Please convey our good wishes to CSI, as well as our thanks for all of the German translations.

 

 

... when Sherlock says "Cherchez le chien!" in Hounds, (CSI is a French expert) it means "Search for the dog".

 

Right. As it happens, I can add some background here. "Cherchez le chien" is a play on "Cherchez la femme," meaning "Look for the woman," an old cliche in detective stories, due to the idea that all problems are somehow caused by women (going back to Eve and/or Pandora, I suppose). For anyone who remembers the "Pogo" comic strip, the turtle with the Napoleon hat, Churchy LaFemme, inexplicably got his name from that saying.

Share this post


Link to post
Share on other sites
You're welcome. Anyone else have anything they want translated or defined or anything? Oh, and also our Sherlok in saying "Cherchez le chien" is really pounded by the drug, trying to get to the point, and trying to make it seem as though he's normal. Before then it goes "We're looking for a dog, yes? A great, big dog. That's your brilliant theory." then "Cherchez le chien! Good. Excellent. Where shall we start?" and so on. CSI is also a script expert. I get most (if not all) of my information from him, so it is him who deserves your thanks and not me. He's still not well. May be getting worse. But he thanks you for thinking of him.

Share this post


Link to post
Share on other sites

I would say ' Reichenbach' is still 'Reichenbach' in German. It's a name so it keep being the same. If it should mean rich brook you have to convert it to 'reicher Bach' but it doesn't make any sense ;)

  • Like 1

Share this post


Link to post
Share on other sites

Thank you, sheepfriend! OK, so "Reichenbach" isn't exactly translatable (and "rich brook" is kind of meaningless anyhow).

 

But isn't there some other type of phrase where "reichen" actually does mean "rich"? Because if there is, then the name "Rich Brook" would still be a pretty good pun, even if it's not a grammatically-correct translation.

Share this post


Link to post
Share on other sites

I have thought about this the whole day but no result.

Share this post


Link to post
Share on other sites

Thanks for thinking about it!

Share this post


Link to post
Share on other sites

Thank you, sheepfriend. There are some questions that just do not have a simple answer!

 

That probably applies to the following as well, but at least we can have a good discussion.

 

Those of us from the United States typically refer to ourselves as "Americans" or as "U.S. citizens" (though the latter is a more technical term, not generally used in casual conversation). The term "Yankee" means so many things that we generally avoid it except in reference to the New York baseball team. And "Yank" is what people from the UK call us -- it sounds a bit odd to our ears, but we understand it, and don't particularly mind being called that.

 

Now here's my question -- what are we Americans supposed to call "people from the UK"? I generally stick with that rather clumsy phrase, or "British people." The term "Brit" seems like it ought to be analogous to "Yank," but I have heard conflicting reports. Some say it's perfectly innocuous. Others say it's acceptable only when used only by those to whom it refers (i.e., British people), and offensive when used by anyone else (e.g., Americans).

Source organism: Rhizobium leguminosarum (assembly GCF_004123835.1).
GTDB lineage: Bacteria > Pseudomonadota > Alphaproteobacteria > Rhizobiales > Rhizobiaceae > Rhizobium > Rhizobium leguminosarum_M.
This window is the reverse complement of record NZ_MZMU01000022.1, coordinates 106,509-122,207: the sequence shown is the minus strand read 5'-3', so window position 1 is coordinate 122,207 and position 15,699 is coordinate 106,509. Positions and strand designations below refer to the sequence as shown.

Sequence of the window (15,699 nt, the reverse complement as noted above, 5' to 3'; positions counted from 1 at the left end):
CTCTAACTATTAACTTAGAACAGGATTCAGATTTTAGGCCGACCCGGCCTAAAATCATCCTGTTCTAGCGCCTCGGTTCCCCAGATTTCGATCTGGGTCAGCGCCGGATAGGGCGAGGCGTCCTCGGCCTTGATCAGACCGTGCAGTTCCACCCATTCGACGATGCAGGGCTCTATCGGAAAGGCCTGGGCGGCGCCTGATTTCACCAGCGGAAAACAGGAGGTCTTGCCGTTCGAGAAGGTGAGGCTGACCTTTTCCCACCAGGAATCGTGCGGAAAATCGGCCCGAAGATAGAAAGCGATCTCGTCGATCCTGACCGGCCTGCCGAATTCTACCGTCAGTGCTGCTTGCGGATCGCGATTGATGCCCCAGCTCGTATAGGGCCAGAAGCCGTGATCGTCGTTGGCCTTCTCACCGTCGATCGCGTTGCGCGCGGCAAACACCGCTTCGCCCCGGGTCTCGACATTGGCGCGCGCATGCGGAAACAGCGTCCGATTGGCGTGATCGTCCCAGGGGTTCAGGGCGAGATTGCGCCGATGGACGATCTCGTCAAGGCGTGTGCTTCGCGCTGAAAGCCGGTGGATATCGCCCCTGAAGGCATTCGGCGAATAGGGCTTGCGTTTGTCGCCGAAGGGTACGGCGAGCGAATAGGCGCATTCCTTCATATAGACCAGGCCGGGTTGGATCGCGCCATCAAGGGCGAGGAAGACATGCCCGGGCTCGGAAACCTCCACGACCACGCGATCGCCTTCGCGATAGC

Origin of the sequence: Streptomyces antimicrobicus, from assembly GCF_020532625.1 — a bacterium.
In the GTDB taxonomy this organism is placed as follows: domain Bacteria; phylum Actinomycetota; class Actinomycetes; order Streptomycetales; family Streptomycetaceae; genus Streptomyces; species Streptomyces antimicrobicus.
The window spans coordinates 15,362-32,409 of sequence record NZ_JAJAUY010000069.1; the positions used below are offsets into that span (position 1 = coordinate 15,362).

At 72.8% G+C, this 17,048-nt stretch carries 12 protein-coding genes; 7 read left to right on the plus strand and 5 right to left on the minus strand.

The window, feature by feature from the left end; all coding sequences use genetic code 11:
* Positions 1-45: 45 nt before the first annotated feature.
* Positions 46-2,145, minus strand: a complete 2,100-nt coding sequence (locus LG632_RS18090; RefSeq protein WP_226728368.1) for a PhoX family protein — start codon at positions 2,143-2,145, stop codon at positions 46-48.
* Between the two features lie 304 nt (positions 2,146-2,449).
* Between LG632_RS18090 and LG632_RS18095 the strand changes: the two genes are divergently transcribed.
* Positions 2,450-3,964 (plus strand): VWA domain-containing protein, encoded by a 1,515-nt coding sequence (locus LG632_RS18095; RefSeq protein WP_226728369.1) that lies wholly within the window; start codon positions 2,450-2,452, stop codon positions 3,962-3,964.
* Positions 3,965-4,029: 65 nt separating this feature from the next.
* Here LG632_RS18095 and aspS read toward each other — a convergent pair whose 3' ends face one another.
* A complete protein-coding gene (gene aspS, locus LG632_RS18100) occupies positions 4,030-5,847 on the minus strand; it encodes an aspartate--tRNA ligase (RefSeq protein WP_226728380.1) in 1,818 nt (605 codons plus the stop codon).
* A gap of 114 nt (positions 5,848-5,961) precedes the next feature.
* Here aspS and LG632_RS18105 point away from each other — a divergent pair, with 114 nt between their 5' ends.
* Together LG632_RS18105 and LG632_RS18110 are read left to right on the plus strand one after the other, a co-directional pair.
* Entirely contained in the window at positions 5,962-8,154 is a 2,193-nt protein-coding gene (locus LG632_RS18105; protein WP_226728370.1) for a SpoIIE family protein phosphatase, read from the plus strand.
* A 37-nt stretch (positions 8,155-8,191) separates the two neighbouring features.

I welcome any and all comments from anyone!

Share this post


Link to post
Share on other sites

I have heard British people referred to in US movies, particularly those set during WWII as "Limey" (pl Limies? or Limeys?) which seems to be divisive, some (Me included) aren't bothered by it, while others find it offensive despite it being quite an old fashioned term now.

 

As far as the term "Brit" is concerned, again it doesn't particularly bother me, but it can vary greatly in meaning depending on inflection, and some find the way in which it is sometimes used to be offensive to them.

 

What does tend to offend is the sometimes casual use of "England" and "English" to mean more broadly "Britain" and "Inhabitants of the British Isles" Scots, Welsh and Irish people find this particularly galling when used to describe them.

 

As to how I identify, I generally prefer "British" to "English" but that's just my personal taste. And I would be more likely to say "We British like tea" than "We Brits like tea" although to my ears both are acceptable.

  • Like 1

Share this post


Link to post
Share on other sites

Yeah, 'Brits' seems to be an American term, I've noticed.

 

And Plexiglass in America is the same as Perspex, right?

Share this post


Link to post
Share on other sites

I hate being called English as opposed to British as I'm part Welsh and part Irish and I don't like to have my heritage forgotten by calling me 'English' exclusively. I'm born and bred in Liverpool though (many people in Liverpool are of Irish descent) and we have a strong identity so I'm quite happy to accept being called 'Scouse' rather than English (or a Scouse as one of my friends calls me, which I find a bit odd in a way because scouse the noun generally refers to a type of meat stew).

 

I don't look on 'Brit' as being inherently offensive - I'll refer to myself as 'a Brit' in some areas (usually online, often using 'us Brits' when making a point) and I never refer to Americans as Yanks unless I'm complaining about them (when I usually say 'bloody yanks' often when I'm mithering about health care or political systems).

  • Like 1

Share this post


Link to post
Share on other sites

And Plexiglass in America is the same as Perspex, right?

 

A quick look on Wikipedia shows that they are indeed the same thing, although Plexiglass is a trademark for Perspex originally filed in Germany.

 

:)

Share this post


Link to post
Share on other sites

Yeah, I probably could've answered that question myself, I just thought I'd ask it here. :) Thanks!

Share this post


Link to post
Share on other sites

Now I'm wondering about pyrex...

Share this post


Link to post
Share on other sites

I had always assumed that the name Pyrex (for heat-resistant glassware) came from the Greek word for fire (pyr-). But no, their original product was a glass pie pan, and the name is actually just "pie" (respelt as "py") plus the Latin word for "king" (rex) -- so "pie king."

Share this post


Link to post
Share on other sites

So it's called pyrex over there too. Phew.

Share this post


Link to post
Share on other sites

Create an account or sign in to comment

You need to be a member in order to leave a comment

Create an account

Sign up for a new account in our community. It's easy!

Register a new account

Sign in

Already have an account? Sign in here.

Sign In Now

×

Important Information

By using this site, you agree to our Terms of UseWe have placed cookies on your device to help make this website better. You can adjust your cookie settings, otherwise we'll assume you're okay to continue.Privacy PolicyGuidelines.